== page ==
The proposed rule would more closely conform individual coverage to employer-sponsored and Medicare coverage by establishing the plan year 2018 open enrollment period as November 1 to December 15, 2017. The rulemaking would require those seeking to enroll outside this period to provide documented evidence of life events such as a change in family status or loss of employer sponsored coverage. It also would make it easier for health plan issuers to collect lapsed premium payments upon renewal, liberalizes the actuarial value definitions of all but silver plans as well as network adequacy standards.

The proposed rule also indicates the federal government plans to revise the timeline for the certification of qualified health plans (QHPs) sold on state health benefit exchanges and rate review process for plan year 2018. “In light of the need for issuers to make modifications to their products and applications to accommodate the changes proposed in this rule, should they be finalized, we would issue separate guidance to update the QHP certification calendar and the rate review submission deadlines to give additional time for issuers to develop, and states to review, form and rate filings for the 2018 plan year that reflect these changes,” the Centers for Medicare & Medicaid Services (CMS) stated. Comment on the proposed rule is due March 7, 2017.

The issuance of the proposed rule renders moot campaign rhetoric leading up to the November 2016 elections to immediately repeal the Affordable Care Act and highlights the lack of a ready Republican plan to replace the law. The party’s opposition is less about genuine policy differences but more about ongoing hard feelings arising from the process (versus substance) of the Affordable Care Act’s enactment in early 2010 that essentially steamrolled then minority Republicans. With no clearly articulated GOP policy alternative, there cannot be a true policy debate.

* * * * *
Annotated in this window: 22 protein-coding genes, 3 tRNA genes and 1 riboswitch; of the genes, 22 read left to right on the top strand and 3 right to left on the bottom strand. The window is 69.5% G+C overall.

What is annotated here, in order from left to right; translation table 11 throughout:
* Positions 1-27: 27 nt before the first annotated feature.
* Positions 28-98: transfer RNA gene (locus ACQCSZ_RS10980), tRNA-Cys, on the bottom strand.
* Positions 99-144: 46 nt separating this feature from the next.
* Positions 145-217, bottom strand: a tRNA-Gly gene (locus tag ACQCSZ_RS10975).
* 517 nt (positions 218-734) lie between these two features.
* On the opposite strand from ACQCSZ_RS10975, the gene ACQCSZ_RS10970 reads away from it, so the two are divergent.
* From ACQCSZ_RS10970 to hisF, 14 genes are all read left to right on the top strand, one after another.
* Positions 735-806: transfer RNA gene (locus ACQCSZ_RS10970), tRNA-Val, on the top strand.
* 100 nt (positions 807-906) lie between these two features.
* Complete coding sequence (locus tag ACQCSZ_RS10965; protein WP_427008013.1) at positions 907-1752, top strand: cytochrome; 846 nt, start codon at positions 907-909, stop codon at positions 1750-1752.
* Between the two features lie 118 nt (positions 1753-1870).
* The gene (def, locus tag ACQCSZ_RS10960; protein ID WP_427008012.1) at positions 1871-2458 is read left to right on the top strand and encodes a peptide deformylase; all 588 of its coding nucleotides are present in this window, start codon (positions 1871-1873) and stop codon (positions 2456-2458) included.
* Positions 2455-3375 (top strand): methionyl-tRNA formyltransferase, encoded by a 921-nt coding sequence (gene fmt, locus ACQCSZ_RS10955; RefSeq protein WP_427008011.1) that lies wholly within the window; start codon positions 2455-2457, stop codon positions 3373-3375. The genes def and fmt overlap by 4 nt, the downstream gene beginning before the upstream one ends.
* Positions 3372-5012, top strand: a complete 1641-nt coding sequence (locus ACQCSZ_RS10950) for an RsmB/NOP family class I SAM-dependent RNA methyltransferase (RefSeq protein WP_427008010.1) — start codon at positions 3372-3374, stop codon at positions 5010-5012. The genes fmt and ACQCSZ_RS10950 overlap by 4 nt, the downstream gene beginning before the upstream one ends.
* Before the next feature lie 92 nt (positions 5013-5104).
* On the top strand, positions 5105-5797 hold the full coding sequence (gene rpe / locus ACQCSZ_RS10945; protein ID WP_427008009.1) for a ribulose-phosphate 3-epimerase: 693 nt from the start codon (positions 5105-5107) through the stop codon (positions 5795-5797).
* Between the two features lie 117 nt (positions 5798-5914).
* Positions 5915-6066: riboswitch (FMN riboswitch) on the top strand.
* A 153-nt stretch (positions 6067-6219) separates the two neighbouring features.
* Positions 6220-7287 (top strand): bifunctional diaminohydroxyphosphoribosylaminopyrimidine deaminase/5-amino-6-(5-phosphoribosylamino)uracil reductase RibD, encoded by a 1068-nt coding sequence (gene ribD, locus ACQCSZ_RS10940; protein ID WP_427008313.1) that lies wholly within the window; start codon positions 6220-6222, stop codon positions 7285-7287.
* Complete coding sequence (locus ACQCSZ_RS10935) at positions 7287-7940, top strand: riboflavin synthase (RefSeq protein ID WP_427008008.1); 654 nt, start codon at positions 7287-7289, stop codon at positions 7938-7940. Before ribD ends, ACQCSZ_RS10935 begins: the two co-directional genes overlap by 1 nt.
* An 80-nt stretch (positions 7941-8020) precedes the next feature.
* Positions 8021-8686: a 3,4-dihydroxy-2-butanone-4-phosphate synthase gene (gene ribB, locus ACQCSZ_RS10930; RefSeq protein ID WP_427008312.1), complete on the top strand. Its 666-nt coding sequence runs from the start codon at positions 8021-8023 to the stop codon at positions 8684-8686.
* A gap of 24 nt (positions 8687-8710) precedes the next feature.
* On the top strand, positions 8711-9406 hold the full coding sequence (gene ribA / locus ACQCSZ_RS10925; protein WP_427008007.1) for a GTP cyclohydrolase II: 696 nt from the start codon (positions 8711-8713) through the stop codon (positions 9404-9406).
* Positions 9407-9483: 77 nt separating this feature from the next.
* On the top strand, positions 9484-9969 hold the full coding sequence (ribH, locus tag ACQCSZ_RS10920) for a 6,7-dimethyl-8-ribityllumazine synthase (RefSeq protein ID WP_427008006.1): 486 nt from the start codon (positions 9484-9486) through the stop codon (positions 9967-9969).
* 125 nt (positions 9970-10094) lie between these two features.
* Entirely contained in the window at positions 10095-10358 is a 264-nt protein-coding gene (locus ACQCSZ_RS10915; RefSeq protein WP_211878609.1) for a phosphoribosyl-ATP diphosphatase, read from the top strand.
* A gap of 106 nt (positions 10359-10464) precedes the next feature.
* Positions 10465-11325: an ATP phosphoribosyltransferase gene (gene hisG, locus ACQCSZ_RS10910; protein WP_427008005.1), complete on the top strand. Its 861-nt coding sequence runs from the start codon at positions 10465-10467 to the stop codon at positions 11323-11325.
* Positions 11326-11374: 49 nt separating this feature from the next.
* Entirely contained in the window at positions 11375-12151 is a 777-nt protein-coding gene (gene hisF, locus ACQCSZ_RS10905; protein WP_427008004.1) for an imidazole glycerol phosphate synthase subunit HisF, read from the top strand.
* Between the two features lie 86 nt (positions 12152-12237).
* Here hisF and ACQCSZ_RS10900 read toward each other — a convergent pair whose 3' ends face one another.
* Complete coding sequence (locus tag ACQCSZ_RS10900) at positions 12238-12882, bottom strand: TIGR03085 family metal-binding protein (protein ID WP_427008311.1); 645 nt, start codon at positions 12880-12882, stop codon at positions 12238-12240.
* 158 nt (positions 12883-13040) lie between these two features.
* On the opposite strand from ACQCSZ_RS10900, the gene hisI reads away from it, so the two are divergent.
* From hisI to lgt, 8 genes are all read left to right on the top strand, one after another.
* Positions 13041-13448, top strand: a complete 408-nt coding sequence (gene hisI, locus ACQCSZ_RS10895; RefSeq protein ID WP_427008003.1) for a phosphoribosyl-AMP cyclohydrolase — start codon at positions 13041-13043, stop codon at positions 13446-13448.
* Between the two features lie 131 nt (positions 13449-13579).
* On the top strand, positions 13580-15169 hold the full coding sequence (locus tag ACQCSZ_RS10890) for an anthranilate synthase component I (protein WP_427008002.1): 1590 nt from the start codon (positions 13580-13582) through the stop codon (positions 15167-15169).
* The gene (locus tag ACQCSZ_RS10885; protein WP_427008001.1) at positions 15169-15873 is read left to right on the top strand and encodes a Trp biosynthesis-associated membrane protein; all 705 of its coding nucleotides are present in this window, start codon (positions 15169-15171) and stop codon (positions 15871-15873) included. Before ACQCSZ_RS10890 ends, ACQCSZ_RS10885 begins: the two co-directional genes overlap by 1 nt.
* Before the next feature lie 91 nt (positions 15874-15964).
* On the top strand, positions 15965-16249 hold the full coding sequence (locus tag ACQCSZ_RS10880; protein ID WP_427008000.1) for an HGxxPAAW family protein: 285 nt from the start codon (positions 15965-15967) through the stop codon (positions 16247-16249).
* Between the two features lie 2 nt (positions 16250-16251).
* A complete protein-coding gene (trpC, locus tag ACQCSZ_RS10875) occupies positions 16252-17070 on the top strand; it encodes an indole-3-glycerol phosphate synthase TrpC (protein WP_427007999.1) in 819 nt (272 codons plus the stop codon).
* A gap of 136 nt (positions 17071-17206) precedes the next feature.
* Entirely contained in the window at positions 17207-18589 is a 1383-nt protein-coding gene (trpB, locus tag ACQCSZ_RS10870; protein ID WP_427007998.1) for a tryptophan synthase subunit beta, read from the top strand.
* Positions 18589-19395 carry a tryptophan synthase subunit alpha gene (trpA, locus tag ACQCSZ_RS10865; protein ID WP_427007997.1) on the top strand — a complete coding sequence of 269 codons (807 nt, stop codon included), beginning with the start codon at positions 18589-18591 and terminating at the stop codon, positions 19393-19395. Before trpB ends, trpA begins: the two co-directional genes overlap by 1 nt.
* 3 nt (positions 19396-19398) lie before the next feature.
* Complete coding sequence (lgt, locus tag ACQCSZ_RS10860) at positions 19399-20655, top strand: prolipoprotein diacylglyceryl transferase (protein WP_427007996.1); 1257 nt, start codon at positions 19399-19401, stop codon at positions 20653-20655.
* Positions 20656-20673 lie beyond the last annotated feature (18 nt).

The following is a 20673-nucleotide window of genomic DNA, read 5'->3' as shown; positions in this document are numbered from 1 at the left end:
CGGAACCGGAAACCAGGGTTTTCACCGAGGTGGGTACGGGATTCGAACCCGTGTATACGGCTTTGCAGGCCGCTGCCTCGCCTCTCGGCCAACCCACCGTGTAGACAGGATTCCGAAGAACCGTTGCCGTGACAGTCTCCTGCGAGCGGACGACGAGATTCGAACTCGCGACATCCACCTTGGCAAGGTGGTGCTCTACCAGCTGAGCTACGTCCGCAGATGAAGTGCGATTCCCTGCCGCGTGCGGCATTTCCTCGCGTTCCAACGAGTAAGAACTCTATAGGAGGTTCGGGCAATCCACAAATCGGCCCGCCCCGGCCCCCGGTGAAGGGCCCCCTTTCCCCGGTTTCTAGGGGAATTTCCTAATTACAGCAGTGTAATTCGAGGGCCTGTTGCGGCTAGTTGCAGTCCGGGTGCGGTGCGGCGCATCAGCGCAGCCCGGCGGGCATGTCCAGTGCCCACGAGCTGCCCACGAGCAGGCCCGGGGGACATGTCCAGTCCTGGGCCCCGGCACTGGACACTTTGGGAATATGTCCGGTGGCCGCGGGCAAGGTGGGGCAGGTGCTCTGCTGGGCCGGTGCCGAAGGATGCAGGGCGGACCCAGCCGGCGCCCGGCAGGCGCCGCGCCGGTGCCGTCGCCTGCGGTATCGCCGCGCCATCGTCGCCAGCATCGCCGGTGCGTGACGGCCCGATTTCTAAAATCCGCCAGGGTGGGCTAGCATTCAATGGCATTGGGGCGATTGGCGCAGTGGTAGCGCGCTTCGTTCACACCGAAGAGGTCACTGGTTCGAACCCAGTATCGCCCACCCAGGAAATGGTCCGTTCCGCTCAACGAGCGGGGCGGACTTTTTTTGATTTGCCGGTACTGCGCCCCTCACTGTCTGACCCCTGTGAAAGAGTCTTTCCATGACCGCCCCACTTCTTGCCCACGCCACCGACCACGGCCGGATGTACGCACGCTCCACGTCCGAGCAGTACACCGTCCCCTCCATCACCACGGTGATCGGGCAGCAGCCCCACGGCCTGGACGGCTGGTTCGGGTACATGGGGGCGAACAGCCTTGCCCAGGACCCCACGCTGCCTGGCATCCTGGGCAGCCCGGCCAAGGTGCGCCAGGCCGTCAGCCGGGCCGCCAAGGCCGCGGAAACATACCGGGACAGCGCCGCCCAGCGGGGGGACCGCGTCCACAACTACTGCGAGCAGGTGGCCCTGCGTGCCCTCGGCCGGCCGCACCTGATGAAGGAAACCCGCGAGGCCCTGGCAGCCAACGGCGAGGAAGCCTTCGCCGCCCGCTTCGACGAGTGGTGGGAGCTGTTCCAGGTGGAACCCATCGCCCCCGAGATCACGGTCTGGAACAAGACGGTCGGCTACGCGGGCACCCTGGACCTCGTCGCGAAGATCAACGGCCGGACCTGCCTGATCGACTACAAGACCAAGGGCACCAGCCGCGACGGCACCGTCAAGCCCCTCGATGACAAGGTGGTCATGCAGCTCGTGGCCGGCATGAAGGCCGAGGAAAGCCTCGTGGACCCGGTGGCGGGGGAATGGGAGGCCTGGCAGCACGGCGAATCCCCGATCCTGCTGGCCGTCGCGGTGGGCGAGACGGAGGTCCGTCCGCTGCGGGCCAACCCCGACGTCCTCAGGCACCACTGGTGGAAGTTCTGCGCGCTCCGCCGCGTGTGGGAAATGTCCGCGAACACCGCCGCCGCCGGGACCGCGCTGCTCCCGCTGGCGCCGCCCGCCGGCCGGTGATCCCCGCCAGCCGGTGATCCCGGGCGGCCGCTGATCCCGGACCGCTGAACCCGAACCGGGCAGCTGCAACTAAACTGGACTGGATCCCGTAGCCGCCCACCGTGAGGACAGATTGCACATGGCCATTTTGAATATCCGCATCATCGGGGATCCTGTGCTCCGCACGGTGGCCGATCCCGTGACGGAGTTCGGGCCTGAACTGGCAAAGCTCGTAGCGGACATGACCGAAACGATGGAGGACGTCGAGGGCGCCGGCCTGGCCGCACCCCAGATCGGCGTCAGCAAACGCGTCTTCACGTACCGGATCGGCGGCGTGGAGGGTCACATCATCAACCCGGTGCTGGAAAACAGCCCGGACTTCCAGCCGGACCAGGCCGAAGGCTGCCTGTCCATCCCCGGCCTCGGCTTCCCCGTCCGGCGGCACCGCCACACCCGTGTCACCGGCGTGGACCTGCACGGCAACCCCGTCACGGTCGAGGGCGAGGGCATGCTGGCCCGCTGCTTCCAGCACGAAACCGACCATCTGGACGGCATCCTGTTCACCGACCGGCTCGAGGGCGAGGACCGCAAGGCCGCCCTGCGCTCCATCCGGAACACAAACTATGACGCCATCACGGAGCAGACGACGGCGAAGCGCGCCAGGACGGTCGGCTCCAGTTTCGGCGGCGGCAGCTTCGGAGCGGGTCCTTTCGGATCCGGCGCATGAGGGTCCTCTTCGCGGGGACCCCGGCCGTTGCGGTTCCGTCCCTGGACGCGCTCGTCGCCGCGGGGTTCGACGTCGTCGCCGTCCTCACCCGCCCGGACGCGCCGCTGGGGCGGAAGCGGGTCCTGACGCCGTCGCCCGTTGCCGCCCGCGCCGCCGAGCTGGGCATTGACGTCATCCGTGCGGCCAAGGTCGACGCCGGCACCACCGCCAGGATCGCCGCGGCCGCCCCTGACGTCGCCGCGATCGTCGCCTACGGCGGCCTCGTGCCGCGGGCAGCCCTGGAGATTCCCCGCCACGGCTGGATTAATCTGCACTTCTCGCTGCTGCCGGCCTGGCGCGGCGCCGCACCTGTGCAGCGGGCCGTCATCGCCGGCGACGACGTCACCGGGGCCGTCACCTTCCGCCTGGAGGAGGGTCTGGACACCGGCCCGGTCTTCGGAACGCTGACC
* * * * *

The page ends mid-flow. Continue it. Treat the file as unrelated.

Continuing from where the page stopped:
Congress and the administration have incentive to back off the immediate repeal talk given the likelihood they’d face political blow back from payers and providers vexed by the enormous uncertainty of gutting the law without a clear replacement as well as constituents fearing their coverage might be disrupted. The political consequences of inchoate policy outweigh any immediate policymaking in Congress, particularly since unhappy voters could punish some members of Congress in the 2018 mid-term elections.